-1
$\begingroup$

What is the osmolarity of a solution that contains $4.00\%$ (m/v) $\ce{NaCl}$ $(M = \pu{58.44 g mol-1})$ and $3.00\%$ (m/v) glucose $(M = \pu{180.18 g mol-1})?$

I know you have to convert percentages to mass soultion/Liter solution and multiply by number of moles in $\ce{NaCl},$ which is 2 moles:

$\pu{2 osmol}$ $\ce{NaCl}$ / $\pu{1 mol}$ $\ce{NaCl}$

but I'm being thrown off by being given molar mass.

$\endgroup$
  • $\begingroup$ Hint: Osmolarity is osmotic molarity. Molarity is ... The adjective osmotic means... $\endgroup$ – Poutnik Oct 20 at 7:22
1
$\begingroup$

Let's begin by finding the molarity of each solute in that solution. We'll get to osmolarity later.

NaCl

The concentration of NaCl given in the problem is $0.04 \frac{\text{g}}{\text{mL}}=40 \frac{\text{g}}{\text{L}}$. We can divide by the molar mass, getting $\frac{40\text{g}}{\text{L}}\cdot\frac{\text{mol}}{58.44\text{g}}\approx0.6845\text{ M.}$ (M represents molar, or mol/L.)

Glucose

The concentration of glucose given in the problem is $0.03 \frac{\text{g}}{\text{mL}}=30 \frac{\text{g}}{\text{L}}$. We can divide by the molar mass, getting $\frac{30\text{g}}{\text{L}}\cdot\frac{\text{mol}}{180.18\text{g}}\approx0.1665\text{ M.}$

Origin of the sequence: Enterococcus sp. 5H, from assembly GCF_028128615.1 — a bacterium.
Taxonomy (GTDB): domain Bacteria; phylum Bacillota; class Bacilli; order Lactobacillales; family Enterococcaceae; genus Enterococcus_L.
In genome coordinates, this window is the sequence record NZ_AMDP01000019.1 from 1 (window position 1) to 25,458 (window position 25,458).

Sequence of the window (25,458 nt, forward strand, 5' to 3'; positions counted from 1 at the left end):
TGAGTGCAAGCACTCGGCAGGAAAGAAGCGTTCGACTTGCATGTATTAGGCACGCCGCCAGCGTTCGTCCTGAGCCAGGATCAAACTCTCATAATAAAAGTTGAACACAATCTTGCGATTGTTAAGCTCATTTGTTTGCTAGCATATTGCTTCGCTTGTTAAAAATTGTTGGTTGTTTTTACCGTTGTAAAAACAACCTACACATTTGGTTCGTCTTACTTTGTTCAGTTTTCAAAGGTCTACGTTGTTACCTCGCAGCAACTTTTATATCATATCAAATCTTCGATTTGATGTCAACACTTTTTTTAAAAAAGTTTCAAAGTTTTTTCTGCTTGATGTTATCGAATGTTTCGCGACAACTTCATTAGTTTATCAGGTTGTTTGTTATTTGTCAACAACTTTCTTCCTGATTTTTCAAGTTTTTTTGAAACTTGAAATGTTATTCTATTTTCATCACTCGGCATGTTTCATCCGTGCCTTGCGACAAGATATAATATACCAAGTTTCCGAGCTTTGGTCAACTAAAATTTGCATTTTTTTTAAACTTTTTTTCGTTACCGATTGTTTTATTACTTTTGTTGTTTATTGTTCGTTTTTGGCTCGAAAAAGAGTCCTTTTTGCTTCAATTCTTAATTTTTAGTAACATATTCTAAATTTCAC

It is at this point that we consider the distinction between osmolarity and molarity.

According to Wikipedia,

$\text{osmolarity}=\displaystyle\sum_{i}\phi_in_iC_i$

where

  • $\phi$ is the osmotic coefficient, which accounts for the degree of non-ideality of >the >solution. In the simplest case it is the degree of dissociation of the solute. >Then, $\phi$ is between 0 and 1 where 1 indicates 100% dissociation. However, $\phi$ can >also be larger than 1 (e.g. for sucrose). For salts, electrostatic effects cause $\phi$ >to be smaller than 1 even if 100% dissociation occurs (see Debye–Hückel equation);
  • n is the number of particles (e.g. ions) into which a molecule dissociates.
  • C is the molar concentration of the solute;
  • the index i represents the identity of a particular solute.

For the moment, we are going to ignore $\phi$ and assume that that everything dissociates perfectly. We can make this assumption because glucose and NaCl generally dissolve near-completely in water.

From that, we get $\text{osmolarity}=\displaystyle\sum_{i}n_iC_i=n_\text{NaCl}C_\text{NaCl}+n_\text{glucose}C_\text{glucose}$

We know that NaCl dissociates into two ions: Na$^+$ and Cl$^-$, so $n_\text{NaCl}=2.$ Glucose, however, does not dissociate, but rather stays as a single molecule. Therefore, $n_\text{glucose}=1.$

We now have $\text{osmolarity}=2\cdot0.6845+1\cdot0.1665=\boxed{1.5355 \text{ osmolar}}$

$\endgroup$

Your Answer

By clicking “Post Your Answer”, you agree to our terms of service, privacy policy and cookie policy

Not the answer you're looking for? Browse other questions tagged or ask your own question.